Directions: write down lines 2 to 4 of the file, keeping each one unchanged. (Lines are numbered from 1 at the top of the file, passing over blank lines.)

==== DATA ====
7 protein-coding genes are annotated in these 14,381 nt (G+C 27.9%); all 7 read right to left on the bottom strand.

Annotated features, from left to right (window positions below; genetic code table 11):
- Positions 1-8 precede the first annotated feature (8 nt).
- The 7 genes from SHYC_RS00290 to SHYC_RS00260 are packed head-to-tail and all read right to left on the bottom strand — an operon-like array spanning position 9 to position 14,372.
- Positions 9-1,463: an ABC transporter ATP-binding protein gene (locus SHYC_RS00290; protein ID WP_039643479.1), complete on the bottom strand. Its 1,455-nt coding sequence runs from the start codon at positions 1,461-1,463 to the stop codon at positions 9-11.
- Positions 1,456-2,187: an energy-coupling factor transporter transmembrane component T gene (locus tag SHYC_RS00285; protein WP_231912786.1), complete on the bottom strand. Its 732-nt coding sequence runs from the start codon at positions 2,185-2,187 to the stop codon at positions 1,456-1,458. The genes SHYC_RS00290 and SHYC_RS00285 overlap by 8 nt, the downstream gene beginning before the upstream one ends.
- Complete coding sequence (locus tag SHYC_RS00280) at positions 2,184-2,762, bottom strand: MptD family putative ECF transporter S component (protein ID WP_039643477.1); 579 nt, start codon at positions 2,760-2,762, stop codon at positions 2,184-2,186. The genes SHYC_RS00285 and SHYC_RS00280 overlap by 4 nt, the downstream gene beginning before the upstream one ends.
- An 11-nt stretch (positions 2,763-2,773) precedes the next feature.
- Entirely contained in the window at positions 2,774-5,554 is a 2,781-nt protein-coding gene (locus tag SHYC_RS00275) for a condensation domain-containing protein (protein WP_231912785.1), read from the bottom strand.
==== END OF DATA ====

Annotated features, from left to right (window positions below; genetic code table 11):
- Positions 1-8 precede the first annotated feature (8 nt).
- The 7 genes from SHYC_RS00290 to SHYC_RS00260 are packed head-to-tail and all read right to left on the bottom strand — an operon-like array spanning position 9 to position 14,372.